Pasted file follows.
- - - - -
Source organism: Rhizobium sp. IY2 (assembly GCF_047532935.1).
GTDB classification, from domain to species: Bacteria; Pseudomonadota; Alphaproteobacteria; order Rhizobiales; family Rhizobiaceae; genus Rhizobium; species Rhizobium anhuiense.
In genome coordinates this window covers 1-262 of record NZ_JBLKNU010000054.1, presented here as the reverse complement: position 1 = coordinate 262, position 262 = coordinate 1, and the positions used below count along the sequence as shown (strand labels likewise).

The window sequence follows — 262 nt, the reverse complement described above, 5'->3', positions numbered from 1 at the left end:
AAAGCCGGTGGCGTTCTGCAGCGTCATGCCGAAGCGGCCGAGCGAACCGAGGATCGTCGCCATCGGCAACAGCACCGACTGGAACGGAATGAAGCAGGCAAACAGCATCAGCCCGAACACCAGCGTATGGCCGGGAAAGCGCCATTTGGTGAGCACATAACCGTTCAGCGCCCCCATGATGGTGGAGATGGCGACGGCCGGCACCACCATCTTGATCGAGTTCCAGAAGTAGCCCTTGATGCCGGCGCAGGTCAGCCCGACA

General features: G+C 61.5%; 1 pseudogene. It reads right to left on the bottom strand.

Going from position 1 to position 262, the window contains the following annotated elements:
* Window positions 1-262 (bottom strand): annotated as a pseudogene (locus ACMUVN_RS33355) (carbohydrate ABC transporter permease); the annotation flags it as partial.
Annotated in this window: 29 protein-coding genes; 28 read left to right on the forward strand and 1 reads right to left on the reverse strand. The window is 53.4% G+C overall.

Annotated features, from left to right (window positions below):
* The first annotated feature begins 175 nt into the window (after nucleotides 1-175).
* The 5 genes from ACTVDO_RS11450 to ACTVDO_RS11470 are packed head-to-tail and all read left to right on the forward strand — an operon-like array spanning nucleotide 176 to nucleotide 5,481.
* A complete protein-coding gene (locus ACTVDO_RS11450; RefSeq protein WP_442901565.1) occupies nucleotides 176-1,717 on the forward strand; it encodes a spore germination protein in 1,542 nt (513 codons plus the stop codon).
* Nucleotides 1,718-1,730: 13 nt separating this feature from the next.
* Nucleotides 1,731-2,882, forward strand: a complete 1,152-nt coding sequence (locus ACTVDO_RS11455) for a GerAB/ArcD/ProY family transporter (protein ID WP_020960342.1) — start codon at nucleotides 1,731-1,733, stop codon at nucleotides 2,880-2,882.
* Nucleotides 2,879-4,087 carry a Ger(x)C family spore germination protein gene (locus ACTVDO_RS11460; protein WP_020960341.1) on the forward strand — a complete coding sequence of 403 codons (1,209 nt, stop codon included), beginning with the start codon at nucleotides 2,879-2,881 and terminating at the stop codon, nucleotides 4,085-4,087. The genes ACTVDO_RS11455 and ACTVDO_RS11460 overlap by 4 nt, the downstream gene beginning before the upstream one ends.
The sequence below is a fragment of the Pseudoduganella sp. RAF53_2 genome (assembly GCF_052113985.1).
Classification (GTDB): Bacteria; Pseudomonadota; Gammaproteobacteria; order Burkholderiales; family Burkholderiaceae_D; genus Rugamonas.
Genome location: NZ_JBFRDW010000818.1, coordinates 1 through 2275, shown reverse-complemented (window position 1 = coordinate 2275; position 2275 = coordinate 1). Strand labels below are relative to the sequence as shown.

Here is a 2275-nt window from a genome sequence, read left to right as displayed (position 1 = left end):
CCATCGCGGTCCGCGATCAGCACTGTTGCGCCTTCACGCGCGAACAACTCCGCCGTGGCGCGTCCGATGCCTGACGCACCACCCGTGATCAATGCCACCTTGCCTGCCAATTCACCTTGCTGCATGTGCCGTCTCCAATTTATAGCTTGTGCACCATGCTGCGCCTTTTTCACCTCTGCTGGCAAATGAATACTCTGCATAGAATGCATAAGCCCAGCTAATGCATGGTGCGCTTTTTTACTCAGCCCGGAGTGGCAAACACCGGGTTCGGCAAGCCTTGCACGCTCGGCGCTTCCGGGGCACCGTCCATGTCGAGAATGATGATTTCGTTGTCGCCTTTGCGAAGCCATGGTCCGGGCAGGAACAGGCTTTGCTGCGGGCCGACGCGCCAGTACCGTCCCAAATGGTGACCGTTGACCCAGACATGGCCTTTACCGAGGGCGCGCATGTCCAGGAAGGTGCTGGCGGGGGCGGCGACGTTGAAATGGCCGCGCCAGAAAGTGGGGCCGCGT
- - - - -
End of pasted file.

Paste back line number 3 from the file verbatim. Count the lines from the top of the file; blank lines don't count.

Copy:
In genome coordinates this window covers 1-262 of record NZ_JBLKNU010000054.1, presented here as the reverse complement: position 1 = coordinate 262, position 262 = coordinate 1, and the positions used below count along the sequence as shown (strand labels likewise).